Europe’s longest hyperloop center opens in the Netherlands

Europe’s longest tube intended to test hyperloop train technology is inaugurated on Wednesday in the Netherlands, with operators hoping that passengers could one day be transported from Amsterdam to Barcelona in a few hours.

In a disused railway center near Veendam in the north of the country, there is a sleek white Y-shaped tube 420 meters long, made up of 34 interconnected pipes approximately 2.5 meters wide.

The hyperloop, a very fast magnetically levitated train concept, consists of circulating pressurized capsules held in the air by magnets, in a low-pressure tube, at a speed that could reach 1000 km/h.

After twelve years of research, the futuristic means of transport dusted off in 2012 by Elon Musk is struggling to come to fruition, even if several companies are still working on the subject.

The European Hyperloop Center in the Netherlands is the only facility in the world to have a “track changer”, a tube extending from the main track, to test what happens when a capsule changes trajectory at high speed. speed.

This bifurcation is “necessary to create a network”, with part of the infrastructure going “for example towards Paris, the other towards Berlin”, Sascha Lamme, director of the center, explains to AFP.

Mr. Lamme envisions a network of 10,000 kilometers of hyperloop tubes crisscrossing Europe by 2050. “If you look at how highways have been developed over time, it goes exponentially when the technology is ready,” he notes.

“We have created something very scalable. It can go very quickly. So it really should be possible to enter a train station in Amsterdam and go to a city like Barcelona in two hours,” says Lamme.

“Just like flying, but without the hassle,” he says.

Dutch company Hardt Hyperloop plans to carry out the first tests with capsules in the coming weeks. The center is open to companies developing any aspect of hyperloop technology.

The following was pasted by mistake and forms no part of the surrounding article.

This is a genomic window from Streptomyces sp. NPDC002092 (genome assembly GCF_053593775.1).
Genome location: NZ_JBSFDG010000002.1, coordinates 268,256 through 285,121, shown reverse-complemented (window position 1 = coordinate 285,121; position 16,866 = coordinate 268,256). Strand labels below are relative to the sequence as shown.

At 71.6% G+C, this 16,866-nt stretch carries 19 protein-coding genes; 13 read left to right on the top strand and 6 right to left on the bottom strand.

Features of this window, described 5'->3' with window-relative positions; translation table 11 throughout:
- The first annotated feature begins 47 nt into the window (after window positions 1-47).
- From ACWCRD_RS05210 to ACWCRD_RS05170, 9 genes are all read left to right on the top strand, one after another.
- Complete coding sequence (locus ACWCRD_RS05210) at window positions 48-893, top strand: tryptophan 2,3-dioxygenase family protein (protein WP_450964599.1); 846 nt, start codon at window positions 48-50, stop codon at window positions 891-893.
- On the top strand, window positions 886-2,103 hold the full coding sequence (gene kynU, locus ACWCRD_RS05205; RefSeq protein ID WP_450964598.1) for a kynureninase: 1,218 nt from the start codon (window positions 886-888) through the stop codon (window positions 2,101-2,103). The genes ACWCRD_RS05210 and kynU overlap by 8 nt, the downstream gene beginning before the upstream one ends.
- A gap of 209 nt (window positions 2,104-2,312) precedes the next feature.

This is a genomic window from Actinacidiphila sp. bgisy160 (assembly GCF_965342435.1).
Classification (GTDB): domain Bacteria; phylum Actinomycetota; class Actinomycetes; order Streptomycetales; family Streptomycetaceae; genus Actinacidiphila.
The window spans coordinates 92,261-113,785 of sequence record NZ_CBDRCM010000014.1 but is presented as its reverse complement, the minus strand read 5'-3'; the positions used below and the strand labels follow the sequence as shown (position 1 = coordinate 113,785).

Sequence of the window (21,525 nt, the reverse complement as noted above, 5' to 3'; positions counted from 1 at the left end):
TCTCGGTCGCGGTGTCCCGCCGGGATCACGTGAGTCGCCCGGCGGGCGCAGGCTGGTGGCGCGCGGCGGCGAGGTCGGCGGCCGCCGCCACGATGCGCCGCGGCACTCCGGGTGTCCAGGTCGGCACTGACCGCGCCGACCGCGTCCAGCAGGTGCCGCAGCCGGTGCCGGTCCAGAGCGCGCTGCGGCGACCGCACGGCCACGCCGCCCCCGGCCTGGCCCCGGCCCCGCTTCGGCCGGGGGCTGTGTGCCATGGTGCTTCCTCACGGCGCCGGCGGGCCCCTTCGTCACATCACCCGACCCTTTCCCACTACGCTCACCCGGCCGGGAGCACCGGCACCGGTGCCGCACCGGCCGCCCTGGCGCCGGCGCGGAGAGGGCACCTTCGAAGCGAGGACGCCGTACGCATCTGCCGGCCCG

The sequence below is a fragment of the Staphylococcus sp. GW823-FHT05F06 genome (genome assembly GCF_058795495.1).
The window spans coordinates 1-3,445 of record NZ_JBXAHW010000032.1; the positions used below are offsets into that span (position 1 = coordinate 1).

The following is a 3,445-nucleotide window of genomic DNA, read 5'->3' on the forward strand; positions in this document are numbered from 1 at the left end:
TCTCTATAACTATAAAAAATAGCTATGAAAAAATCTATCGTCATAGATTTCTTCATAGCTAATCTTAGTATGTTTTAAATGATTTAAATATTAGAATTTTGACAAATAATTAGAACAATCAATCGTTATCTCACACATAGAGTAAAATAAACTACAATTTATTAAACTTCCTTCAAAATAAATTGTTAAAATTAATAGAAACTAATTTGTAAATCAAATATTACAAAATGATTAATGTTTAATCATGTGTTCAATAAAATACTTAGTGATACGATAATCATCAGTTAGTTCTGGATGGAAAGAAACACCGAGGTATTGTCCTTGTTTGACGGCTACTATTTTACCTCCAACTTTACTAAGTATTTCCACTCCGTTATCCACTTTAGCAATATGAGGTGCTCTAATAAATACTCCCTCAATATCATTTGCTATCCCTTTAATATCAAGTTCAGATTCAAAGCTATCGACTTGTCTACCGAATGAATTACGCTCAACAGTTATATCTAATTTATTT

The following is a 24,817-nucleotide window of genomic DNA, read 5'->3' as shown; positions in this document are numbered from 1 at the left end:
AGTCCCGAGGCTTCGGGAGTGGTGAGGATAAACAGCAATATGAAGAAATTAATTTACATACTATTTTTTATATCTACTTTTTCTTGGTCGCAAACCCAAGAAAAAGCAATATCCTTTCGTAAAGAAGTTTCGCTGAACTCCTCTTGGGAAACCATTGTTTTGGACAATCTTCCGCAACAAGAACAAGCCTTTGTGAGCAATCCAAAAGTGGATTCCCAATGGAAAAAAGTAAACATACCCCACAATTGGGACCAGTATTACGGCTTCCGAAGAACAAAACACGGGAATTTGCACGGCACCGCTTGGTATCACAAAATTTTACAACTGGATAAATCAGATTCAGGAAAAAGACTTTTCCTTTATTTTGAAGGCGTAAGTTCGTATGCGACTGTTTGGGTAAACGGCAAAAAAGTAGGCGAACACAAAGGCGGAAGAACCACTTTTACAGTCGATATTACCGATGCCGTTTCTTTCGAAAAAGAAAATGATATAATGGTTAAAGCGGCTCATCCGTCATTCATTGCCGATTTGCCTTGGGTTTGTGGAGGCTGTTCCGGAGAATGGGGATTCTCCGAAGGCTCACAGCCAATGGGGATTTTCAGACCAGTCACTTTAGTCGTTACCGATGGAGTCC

However, scientists admit that they still have a “long road” ahead of them and are still far from testing with passengers.

Such full-scale tests should be possible by 2030, Mr. Lamme estimates, probably over a short journey of around five kilometers, from an airport to a city for example.

” Very comfortable “

Elon Musk has floated the idea that a hyperloop tube could connect San Francisco to Los Angeles in about 30 minutes, compared to a six-hour drive or an hour by plane.

Since then, several cities around the world have embarked on research projects costing millions of euros, but no operational line has seen the light of day.

However, scientists are not throwing in the towel. China has long installations capable of reaching speeds of nearly 700 km/h, says Mr. Lamme.

Supporters of the hyperloop assure that it produces no pollution, no noise and blends into the decor, both urban and rural.

“The energy consumption of hyperloop as a mode of transport is much lower” than that of others, observes for AFP Marinus van der Meijs, director of technology and engineering at Hardt Hyperloop.

“It also requires less space to operate because we have these tubes that can easily be placed underground or up high,” he says.

Critics of the hyperloop say that it is a pipe dream and that it is not certain that a passenger would appreciate being propelled through a narrow tunnel at a speed close to that of sound.

But van der Meijs said the feeling of acceleration should not be much different from that of a high-speed train.

“The passengers will go faster, but it all depends on the forces. It’s like an airplane. When it’s in the air and traveling at a constant speed, you don’t feel it,” he explains.

“We will make sure that it is a very comfortable journey,” promises Mr. Lamme, imagining “a capsule with a nice ceiling possibly representing stars or a beautiful sunny day.”

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